Paris/Continuous model



Well mixed population model

We present here a theoretical approach based on population dynamics. We consider here the case of a well mixed, homogeneous, culture of the SMB organism, i.e. there is no space in this analysis and we follow only the variation of the different cell lines concentrations in the culture volume.

Derivation of the model

Let the variables g, s and d describe respectively the concentrations of germinal and somatic cells and the concentration of DAP, then we can write for our system:


Equation (1a) describes the growth of the germinal cell population in presence of sufficient DAP (interaction represented by the Michaelis-Menten function) ; the term proportional to α2 is the differentiation into somatic cells by recombination of the CRE/LOX box, and the last term proportional to α3 is the germinal cells’ death. Equation (1b) is the variation of the somatic cells’ population, with the term proportional to α4 for somatic cells’ death. The last line describes DAP production by the somatic cells, and includes a degradation term. In absence of any quantitative details on assimilation of DAP by germinal cells and response to DAP levels, n and k are are to be considered as arbitrary phenomenological parameters. We take however in the following n = 1 neglecting potential saturation related non-linearities for high DAP concentrations. The value of k corresponds to the DAP concentration for half-maximal growth rate, and could set experimentally. We simplify the previous system by assuming that the evolution of d is rapid compared to the cellular growth, so that at this time scale we can take d' = 0 and write d = s α5/ α6 . This gives the two-variable system:


Redefinition of parameters k → kα6 /α5 and α3 → α2 + α3 leads to the simpler writing:


Let us do some rewriting:


and by redefining the time and most of the parameters we get:


The fixed points are (g = 0, s = 0) and the solution of:


Analysis of stability

Fixed point at the origin

Let us linearize the system (5a) close to the origin. For small perturbations around (g = 0, s = 0) (5a) is equivalent to :


We look for a solution of the form Inline7.jpg , with Inline8.jpg an arbitrary vector. The values of λ are the eigenvalues of the matrix in (7) and can be obtain here straightforwardly by the characteristic polynomial : λ1 = −b, λ2 = −1, with respectively the eigenvectors Inline9.jpg.

The two eigenvalues are always negative : the origin is therefore always an attractive fixed point. For too weak initial concentrations of the two cellular types, the system is always going to die out.

Second fixed point, out of the origin

Let (g0 := β s0 , s0 := k/(α−1) ) be the non trivial solution of (6a). We can simplify the (5a) by dividing the two equations respectively by g0 et s0 and by taking as new variables G := g/g0 and S := s/s0:


and with μ := α−1 = α1/α2− 1 :


The fixed point is now (G0=1,S0=1). We linearize system (9a) around this point and look for a solution close to it. Take x := G−G0 and y := S−S0 , close to (G0,S0) we can write by keeping only the first order term of (9a) :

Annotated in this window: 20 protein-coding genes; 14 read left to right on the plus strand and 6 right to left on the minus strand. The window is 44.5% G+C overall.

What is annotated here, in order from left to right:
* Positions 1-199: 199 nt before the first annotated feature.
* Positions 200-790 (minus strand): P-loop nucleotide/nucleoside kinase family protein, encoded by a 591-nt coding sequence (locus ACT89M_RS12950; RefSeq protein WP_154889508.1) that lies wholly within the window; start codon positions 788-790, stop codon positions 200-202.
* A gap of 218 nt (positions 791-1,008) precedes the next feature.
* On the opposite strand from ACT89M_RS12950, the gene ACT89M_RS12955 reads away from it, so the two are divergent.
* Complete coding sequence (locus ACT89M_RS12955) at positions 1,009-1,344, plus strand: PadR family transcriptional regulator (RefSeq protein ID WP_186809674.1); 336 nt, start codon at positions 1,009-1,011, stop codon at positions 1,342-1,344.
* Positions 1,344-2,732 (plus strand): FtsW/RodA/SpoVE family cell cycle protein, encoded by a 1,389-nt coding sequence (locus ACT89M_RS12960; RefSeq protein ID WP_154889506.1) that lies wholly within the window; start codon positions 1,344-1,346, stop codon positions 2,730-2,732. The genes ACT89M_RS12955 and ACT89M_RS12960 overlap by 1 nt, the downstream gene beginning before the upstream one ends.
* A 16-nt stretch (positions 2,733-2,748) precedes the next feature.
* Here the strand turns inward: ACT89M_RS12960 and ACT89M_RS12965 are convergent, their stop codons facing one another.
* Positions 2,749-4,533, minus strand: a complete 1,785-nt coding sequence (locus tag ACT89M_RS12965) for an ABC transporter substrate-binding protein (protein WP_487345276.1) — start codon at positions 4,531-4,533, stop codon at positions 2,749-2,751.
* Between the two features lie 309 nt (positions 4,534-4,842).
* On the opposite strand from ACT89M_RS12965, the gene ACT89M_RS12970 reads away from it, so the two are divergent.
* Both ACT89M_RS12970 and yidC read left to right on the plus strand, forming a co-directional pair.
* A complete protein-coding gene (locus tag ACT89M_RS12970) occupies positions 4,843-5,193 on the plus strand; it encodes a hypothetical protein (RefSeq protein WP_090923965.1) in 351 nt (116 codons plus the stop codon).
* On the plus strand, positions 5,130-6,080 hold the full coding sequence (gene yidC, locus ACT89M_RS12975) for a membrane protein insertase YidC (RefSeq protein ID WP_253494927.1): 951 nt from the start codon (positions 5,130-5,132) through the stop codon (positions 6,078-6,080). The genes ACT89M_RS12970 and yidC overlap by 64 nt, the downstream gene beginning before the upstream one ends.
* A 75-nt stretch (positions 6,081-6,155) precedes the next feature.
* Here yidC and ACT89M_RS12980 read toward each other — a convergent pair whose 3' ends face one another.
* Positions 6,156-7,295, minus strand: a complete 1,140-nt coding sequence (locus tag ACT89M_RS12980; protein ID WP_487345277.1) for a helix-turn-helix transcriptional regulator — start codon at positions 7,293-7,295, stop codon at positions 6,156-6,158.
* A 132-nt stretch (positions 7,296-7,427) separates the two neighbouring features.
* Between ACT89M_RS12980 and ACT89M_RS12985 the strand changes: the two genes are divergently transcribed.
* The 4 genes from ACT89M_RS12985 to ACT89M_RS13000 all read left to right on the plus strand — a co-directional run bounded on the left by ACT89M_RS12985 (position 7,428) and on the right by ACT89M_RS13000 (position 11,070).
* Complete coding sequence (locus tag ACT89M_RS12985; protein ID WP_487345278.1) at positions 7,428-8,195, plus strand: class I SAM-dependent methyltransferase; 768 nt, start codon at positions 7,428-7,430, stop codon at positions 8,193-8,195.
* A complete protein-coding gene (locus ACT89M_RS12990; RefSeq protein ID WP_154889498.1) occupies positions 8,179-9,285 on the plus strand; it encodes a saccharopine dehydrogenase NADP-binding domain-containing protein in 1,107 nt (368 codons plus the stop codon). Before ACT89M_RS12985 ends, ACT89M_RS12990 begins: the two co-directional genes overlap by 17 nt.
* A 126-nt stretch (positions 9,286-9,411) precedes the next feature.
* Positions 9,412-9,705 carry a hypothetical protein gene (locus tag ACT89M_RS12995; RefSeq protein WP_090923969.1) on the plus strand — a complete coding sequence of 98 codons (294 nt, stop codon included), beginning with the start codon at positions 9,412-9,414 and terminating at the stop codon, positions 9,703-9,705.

Looking for a solution of the form Inline7.jpg, we need to find the eigenvalues of the matrix in (10). Solving the characteristic polynomial gives :


In order to determine the stability of the fixed point, let us examine the signs of the eigenvalues : λ1 is always negative, while λ2 is positive if μ/1+μ > 0. That is, by returning to the original parameters of (1) if α1 > α2 (more growth than recombination). In this case (which is expected) the fixed point (G0, S0) is unstable and the populations of the two cell lines diverge.


If we put together the results on the two fixed points we get the situation represented on the following diagram :


For a region around the origin and below some line passing through (G0, S0) any initial conditions converges to the origin. For higher values of the initial conditions we always expect exponential growth of the populations. Indeed, if in the unstable case, we extrapolate the asymptotic behaviour of our system, (2), we expect both population to grow, at some point the Michaelis-Menten term saturates, and equation (2a) becomes g' = (α1-α2-α3)g. The solution is a exponential with a positif exponent in this case.

It is interesting for comparaison with experimental measurements to evaluate the asymptotic behaviour of the ratio of the growth rate over population size g'/g. For this discussion and without loss of generality in the treatment (implies only a redefinition of the parameter α2 ) we neglect cell death, we will also keep n = 1 for the reason mentioned before. From the preceeding paragraph we see that tha population of g cannot grow for α1 = α2 , that is when the time for cell division (α1)^(-1) is equal to the generation time of somatic cells (α2)^(-1) . Both cell types have the same growth rate, in our system it means that for each germinal cell division there is one recombination of the CRE-LOX box and the generation of one somatic cell. This means that we need less than 50% recombination probability in order for our system to work. For recombination rates α2 (for fixed α1 ) close to this limit, the growth rate over population size curve as a function α2 is a straight line with negative slope g'/g = α1 − α2 , going to zero at 50% recombination probability.